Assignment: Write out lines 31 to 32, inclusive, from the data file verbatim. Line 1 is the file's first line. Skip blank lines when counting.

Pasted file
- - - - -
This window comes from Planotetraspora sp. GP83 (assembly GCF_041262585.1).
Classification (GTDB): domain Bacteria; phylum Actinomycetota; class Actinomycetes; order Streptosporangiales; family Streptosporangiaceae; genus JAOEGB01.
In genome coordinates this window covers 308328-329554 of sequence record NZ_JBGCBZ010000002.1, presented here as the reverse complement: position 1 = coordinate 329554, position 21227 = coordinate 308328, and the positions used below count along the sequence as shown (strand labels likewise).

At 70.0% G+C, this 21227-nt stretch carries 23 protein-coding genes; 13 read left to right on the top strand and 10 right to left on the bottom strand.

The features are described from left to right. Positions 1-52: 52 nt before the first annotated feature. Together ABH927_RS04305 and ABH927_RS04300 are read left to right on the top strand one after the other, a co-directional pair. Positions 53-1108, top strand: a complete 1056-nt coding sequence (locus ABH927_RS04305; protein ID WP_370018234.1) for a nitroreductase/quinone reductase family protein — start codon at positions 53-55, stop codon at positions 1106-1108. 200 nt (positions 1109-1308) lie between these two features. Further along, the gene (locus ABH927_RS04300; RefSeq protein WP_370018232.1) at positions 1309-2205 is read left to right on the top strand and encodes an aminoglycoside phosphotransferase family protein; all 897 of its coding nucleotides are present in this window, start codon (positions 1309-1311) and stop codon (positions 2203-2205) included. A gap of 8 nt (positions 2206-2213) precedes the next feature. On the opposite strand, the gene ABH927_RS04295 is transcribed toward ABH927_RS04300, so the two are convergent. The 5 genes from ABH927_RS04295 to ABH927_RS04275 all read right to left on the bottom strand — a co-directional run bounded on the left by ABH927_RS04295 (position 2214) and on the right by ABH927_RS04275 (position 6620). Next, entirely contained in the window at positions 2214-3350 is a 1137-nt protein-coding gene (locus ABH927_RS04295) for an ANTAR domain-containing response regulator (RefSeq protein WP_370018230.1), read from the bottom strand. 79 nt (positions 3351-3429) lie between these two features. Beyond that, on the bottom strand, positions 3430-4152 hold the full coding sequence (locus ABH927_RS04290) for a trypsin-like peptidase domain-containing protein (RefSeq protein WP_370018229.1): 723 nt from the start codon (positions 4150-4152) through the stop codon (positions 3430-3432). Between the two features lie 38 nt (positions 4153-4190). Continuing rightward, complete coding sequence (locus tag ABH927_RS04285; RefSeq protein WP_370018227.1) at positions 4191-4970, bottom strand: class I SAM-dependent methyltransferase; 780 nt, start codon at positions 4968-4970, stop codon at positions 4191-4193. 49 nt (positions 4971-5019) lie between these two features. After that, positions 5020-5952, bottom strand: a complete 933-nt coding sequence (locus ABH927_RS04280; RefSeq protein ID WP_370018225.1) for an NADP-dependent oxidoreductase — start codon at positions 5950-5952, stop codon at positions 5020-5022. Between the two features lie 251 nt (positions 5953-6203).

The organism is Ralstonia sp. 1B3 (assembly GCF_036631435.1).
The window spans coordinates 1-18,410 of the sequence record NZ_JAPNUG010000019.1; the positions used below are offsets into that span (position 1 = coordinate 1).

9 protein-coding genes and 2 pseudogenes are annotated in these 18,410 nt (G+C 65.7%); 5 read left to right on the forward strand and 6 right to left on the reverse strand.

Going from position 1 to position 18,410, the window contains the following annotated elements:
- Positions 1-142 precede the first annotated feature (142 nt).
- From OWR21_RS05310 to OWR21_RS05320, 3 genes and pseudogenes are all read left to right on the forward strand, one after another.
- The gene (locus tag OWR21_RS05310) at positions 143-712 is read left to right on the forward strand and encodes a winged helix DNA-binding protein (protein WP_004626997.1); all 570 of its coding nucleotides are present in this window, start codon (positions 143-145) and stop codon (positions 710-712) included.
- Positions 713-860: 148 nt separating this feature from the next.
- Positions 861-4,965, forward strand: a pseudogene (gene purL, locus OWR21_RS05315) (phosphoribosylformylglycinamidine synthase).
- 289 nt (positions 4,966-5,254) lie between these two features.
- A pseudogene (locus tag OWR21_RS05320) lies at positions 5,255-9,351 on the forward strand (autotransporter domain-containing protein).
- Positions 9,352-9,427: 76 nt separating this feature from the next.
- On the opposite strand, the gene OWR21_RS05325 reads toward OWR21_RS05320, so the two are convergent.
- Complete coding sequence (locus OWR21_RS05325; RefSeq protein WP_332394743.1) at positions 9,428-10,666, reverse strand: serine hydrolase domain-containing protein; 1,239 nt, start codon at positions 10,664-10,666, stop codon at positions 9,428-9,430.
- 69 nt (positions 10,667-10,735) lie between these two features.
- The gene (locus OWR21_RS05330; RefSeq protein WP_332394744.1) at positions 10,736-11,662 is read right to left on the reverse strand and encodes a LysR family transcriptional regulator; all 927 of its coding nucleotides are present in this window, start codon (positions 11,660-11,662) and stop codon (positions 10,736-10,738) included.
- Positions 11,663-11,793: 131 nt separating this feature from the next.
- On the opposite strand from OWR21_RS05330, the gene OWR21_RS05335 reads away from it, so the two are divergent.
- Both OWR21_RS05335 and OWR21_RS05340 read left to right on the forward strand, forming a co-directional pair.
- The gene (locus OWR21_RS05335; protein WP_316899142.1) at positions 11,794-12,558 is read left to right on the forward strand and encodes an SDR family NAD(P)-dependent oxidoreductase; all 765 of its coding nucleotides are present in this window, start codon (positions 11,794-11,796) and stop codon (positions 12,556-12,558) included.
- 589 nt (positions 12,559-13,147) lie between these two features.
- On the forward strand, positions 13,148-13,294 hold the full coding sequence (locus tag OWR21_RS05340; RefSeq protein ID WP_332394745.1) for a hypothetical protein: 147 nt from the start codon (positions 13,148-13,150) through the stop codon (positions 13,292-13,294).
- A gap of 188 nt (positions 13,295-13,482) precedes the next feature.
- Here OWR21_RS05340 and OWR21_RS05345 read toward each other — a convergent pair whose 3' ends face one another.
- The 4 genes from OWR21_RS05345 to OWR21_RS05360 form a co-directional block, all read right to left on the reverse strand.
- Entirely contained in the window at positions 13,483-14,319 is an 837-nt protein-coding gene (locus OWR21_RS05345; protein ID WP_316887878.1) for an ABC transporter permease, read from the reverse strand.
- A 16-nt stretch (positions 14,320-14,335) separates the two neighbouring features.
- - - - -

- Entirely contained in the window at positions 13,483-14,319 is an 837-nt protein-coding gene (locus OWR21_RS05345; protein ID WP_316887878.1) for an ABC transporter permease, read from the reverse strand.
- A 16-nt stretch (positions 14,320-14,335) separates the two neighbouring features.